In terms of their main results the good news is that, in the majority of cases, husbands and wives agree as to what is going on. In terms of whether or not the household has certain assets, this is pretty high -- the lowest level of agreement was on ownership of chickens and lamps which came in at 86 percent. Children and fertility shows higher agreement, with the lowest agreement coming in on whether or not the wife was pregnant at 96 percent of the couples. But family planning and AIDS questions show markedly lower agreement, with responses to whether or not the couple had discussed family size desires showing up with only 63 percent agreement. The surprise for me was that men were more likely to say yes than women. They benchmark these results against the DHS (where questions allow), and for the most part, these patterns are similar.
Miller and co. go on to break down this disagreement into two pieces. The first is the association effect -- which comes from the fact that they are a pair of people (if you are thinking of a 2X2 table of the spouses' responses, this is the data coming from within those 4 cells). The second is the gender effect (and hence comes from the margins of that 2X2 table), i.e. the fact that men and women may systematically answer the questions differently. They do some analysis to break out these different effects. Overall, as one might expect, the association effect is fairly strong -- for example on the question on discussing family planning, one is about 5 times more likely to give the same response as one's spouse, rather than the opposite. However, the association effect is weaker for family planning and AIDS questions than in other areas. This pattern isn't evident for the gender effect -- men are more likely to say yes to most of the questions.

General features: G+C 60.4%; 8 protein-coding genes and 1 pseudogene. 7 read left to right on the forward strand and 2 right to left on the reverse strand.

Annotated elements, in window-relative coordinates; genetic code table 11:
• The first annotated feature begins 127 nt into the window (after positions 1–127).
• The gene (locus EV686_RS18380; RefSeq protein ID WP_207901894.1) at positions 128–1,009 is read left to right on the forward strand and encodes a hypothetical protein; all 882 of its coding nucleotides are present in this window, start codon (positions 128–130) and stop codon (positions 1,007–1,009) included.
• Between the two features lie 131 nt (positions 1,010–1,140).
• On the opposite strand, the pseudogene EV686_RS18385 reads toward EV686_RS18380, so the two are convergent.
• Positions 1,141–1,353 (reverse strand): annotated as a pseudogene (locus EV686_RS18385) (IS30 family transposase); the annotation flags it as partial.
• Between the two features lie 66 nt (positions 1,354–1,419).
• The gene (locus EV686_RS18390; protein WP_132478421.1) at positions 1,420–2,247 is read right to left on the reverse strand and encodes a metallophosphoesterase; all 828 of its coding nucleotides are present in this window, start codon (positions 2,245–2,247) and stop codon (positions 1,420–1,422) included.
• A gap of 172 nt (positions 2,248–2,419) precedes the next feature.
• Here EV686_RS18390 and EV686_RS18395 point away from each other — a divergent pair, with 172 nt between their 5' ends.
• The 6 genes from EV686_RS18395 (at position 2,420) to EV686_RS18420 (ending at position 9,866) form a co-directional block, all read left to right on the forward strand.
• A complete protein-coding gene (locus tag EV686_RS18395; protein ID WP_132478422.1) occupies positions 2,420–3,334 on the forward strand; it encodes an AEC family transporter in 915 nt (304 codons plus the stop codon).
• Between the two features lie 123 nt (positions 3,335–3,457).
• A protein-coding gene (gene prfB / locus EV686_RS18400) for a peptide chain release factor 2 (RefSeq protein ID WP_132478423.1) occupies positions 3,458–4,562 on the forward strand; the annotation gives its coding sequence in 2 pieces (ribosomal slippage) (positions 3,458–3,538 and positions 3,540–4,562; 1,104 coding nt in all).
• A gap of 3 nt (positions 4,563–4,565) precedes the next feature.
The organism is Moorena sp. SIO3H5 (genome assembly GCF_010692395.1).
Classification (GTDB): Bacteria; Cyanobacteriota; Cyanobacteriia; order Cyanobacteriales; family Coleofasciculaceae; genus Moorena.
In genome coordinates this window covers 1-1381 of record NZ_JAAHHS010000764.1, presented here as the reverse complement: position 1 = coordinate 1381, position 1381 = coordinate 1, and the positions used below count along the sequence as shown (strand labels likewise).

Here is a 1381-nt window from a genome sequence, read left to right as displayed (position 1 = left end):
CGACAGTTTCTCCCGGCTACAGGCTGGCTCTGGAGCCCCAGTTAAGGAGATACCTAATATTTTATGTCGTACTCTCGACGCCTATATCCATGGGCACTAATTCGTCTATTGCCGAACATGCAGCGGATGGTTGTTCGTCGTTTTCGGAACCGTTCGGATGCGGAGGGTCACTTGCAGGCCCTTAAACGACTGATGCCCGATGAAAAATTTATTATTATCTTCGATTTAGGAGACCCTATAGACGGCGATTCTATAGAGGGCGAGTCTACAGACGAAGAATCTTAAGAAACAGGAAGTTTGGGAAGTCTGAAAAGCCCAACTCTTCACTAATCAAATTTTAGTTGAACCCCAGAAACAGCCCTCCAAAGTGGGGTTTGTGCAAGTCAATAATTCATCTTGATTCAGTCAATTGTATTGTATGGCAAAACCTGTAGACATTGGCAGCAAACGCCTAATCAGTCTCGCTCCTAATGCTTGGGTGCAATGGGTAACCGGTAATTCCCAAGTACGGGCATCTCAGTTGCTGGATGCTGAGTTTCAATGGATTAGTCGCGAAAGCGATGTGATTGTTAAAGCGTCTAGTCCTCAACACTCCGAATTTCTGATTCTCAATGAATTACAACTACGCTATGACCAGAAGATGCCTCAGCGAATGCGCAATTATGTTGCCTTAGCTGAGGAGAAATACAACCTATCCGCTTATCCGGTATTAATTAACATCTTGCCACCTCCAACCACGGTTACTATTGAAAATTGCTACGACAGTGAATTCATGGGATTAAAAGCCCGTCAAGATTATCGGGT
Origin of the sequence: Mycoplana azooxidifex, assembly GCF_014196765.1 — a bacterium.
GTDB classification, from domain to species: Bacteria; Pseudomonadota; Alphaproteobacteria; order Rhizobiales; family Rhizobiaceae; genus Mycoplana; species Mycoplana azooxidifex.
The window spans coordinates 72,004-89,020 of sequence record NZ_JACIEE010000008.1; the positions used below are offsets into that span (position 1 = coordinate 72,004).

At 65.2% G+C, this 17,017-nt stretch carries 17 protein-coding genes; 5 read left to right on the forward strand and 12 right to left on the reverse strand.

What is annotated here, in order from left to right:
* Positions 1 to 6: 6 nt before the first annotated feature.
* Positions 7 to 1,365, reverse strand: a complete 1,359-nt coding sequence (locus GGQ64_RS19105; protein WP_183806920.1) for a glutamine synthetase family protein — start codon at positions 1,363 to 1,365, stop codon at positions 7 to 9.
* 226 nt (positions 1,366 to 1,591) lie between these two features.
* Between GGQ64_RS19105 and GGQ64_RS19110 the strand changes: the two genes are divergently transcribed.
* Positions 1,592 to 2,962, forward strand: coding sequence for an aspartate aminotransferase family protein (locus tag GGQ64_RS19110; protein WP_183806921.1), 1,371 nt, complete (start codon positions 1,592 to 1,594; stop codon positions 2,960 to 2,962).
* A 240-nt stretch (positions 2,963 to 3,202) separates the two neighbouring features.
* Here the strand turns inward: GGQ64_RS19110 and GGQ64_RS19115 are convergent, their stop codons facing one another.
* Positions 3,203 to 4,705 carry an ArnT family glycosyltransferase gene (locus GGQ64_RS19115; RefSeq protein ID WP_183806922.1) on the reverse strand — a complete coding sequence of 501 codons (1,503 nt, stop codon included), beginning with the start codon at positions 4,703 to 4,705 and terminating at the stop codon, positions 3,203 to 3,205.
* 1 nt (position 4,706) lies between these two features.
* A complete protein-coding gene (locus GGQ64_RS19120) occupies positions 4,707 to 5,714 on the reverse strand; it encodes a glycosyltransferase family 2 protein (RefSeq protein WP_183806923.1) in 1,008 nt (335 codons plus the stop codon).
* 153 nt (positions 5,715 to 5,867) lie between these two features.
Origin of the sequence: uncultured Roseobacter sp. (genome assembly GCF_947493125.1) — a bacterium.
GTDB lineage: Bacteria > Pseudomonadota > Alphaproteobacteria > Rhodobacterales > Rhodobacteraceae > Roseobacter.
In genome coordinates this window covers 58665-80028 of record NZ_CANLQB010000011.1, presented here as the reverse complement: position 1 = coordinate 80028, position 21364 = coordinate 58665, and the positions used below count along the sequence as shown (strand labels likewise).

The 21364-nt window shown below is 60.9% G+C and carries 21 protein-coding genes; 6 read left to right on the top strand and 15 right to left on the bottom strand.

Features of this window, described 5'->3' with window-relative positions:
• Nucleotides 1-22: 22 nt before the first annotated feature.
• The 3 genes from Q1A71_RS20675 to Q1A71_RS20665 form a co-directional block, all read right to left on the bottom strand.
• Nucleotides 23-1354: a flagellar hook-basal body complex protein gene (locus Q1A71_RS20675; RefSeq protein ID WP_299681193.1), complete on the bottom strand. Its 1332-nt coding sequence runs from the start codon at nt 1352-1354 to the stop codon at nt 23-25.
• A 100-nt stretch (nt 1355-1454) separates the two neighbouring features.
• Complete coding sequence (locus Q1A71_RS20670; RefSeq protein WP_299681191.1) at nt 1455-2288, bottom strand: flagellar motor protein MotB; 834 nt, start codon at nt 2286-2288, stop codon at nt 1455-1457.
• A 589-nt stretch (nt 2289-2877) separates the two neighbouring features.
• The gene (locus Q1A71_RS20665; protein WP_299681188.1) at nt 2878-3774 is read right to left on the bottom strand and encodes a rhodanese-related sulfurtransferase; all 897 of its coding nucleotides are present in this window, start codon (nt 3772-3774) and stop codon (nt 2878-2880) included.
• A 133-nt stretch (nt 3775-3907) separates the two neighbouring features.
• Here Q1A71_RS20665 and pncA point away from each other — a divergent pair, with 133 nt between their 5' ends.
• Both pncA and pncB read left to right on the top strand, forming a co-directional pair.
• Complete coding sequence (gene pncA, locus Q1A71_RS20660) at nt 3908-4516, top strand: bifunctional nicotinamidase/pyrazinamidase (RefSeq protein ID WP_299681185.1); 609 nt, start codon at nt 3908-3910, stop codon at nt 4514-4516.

Unpacking these results, and looking at regional differences, they come up with three interesting conclusions. First, as noted above, men say yes more. They can rule out enumerator error and ambiguity in the questions because these really shouldn't show a systematic pattern like this. The explanation they settle on is that men are more likely to try and project themselves as good providers and good citizens in Malawi's efforts to curb population growth.
The second pattern is that there is a greater discrepancy in husband and wife responses on family planning and AIDS questions. There is no clear explanation for this, but what they can rule out is that this is because of covert birth control use by wives -- in these data husbands are more likely to report that the couple is currently using contraception than the wife is. The third pattern brings in context. Miller and co. find that the sole regional difference in spousal agreement is on family planning and AIDS -- which is evident in discordance for the South and Central, but not the North. Laying out the different characteristics of these regions, Miller and co. conclude that where women have higher status and autonomy (the North), there is more spousal agreement.
So, this gives us food for thought as we design our surveys. Clearly whom you ask matters. And apparently, men are much more likely to say yes for things like assets, but also for behaviors like family planning. Overall, as Miller and co. put it: "the quality of the data should always be questioned."